You few who are reading–do you want to read this kind of thing? Does it add anything positive or worthwhile to the world? Maybe it’s time to take a hiatus from this project until my brain is functioning better, which is probably going to be after I’m feeling less depressed.

At one time, I had a vision of fostering the creation of a warm and embracing Jewish community that wouldn’t let people like me–and all of you–feel through the cracks and feel so utterly uncared for. I no longer really think that vision is realistic. I think it’s probably up to each one of us to save ourselves and ask as little from others as possible. What a terribly depressing thought…

I promised you, last time, that I would tell you what I am doing instead of “waiting around for Christmas to dry up all my tears,” but since nothing I am actually able to get myself to do is making a difference, so far, I don’t think I’ll go into details about that. I’ll just share the advice that I gave to an acquaintance who came to ask me how to deal with depression, knowing that I’ve dealt with it. It’s the same advice that any website will give you: Therapy. Drugs. Exercise. Sunlight. Rinse and repeat. Over and over again. And try not to do too much permanent damage to yourself in the meantime.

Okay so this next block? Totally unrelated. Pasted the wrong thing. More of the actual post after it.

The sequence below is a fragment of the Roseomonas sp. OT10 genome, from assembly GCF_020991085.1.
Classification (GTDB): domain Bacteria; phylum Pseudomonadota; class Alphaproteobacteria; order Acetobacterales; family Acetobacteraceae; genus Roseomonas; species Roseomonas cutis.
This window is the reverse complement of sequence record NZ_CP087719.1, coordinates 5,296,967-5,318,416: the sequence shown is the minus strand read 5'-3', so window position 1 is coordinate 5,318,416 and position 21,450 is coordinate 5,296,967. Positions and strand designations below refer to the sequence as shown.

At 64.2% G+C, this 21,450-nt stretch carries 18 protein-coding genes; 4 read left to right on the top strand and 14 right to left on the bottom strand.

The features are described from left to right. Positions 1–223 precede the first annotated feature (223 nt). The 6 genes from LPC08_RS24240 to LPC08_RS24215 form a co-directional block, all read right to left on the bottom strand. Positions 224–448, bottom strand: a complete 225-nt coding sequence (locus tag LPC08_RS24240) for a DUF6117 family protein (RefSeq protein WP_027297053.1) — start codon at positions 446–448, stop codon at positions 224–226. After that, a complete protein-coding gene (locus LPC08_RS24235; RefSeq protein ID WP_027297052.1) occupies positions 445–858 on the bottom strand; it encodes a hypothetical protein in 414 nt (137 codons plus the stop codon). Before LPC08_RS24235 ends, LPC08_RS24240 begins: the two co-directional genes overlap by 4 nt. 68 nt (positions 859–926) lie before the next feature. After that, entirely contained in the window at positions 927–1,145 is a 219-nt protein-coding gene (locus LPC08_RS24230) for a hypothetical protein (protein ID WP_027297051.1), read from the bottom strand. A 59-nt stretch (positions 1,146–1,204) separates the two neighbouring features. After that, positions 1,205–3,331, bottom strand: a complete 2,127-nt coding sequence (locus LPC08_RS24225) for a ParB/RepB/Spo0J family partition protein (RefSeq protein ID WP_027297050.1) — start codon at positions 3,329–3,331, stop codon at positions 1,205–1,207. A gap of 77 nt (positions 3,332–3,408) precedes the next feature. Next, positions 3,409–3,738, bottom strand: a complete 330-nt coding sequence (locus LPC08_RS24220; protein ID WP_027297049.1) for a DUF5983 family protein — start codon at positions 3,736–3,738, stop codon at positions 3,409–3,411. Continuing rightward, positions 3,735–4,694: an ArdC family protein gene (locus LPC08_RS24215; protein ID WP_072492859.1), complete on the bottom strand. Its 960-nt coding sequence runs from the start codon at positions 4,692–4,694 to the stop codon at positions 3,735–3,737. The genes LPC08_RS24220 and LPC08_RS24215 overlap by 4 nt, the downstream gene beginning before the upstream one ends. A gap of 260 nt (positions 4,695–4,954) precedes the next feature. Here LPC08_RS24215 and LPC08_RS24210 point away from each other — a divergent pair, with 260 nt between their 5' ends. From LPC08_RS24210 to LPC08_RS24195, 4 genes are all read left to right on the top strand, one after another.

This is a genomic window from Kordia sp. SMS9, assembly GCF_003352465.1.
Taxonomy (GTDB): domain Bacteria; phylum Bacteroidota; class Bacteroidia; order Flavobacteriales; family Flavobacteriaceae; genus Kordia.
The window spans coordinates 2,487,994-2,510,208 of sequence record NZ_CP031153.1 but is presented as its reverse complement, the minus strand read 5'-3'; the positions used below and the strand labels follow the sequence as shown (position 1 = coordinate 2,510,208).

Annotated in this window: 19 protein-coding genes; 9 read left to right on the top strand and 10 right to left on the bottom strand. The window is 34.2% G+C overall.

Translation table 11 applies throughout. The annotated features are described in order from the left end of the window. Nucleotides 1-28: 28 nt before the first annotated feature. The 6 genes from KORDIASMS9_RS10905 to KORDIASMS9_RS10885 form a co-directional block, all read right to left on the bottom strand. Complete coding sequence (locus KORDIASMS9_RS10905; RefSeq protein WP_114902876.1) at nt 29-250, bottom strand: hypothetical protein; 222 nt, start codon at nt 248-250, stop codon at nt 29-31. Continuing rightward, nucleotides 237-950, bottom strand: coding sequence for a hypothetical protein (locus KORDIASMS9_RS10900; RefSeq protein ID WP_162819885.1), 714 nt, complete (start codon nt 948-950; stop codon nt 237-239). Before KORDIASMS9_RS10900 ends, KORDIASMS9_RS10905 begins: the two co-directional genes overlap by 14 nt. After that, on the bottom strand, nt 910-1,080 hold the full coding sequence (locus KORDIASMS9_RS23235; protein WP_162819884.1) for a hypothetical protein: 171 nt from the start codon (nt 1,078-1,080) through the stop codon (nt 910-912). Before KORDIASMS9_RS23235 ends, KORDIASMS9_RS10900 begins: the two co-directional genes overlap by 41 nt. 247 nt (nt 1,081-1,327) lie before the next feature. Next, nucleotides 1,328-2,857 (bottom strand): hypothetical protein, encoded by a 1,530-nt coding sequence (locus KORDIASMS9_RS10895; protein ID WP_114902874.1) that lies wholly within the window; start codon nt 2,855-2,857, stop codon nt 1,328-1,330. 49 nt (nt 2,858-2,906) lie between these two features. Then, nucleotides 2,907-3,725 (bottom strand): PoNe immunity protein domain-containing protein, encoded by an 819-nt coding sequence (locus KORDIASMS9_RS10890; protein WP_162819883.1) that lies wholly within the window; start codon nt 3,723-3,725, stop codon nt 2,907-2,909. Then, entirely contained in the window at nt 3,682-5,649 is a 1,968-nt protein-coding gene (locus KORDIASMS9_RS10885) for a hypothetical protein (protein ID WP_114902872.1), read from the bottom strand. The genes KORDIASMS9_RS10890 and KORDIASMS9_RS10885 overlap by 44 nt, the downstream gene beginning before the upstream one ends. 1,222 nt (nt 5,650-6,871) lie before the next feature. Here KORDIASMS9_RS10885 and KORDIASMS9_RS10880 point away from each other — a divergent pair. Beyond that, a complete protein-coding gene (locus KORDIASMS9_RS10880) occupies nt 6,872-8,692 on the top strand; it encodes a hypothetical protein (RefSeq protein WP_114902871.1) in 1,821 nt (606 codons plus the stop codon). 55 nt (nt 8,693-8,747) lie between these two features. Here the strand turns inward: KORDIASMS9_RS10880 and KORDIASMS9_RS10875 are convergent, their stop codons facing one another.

I also wanted to leave you with these two things to read:

  • “Don’t Go,” a post on the Ask Moxie blog (read the comments, too). This blog is mostly a parenting blog, and I am not a parent, but I find Moxie and her readers’ attitudes refreshing.
  • “Among Rocks and Stones,” by Peter Bebergal from Tablet Magazine. I no longer remember exactly why I wanted to share this second piece, only that I had a strong desire to after I read it several months ago. Maybe it will do something for you.

I’m sorry, also, for the somewhat scattershot nature of this post, and perhaps some other recent posts, as well. This is my brain on depression. It does not function nearly as well.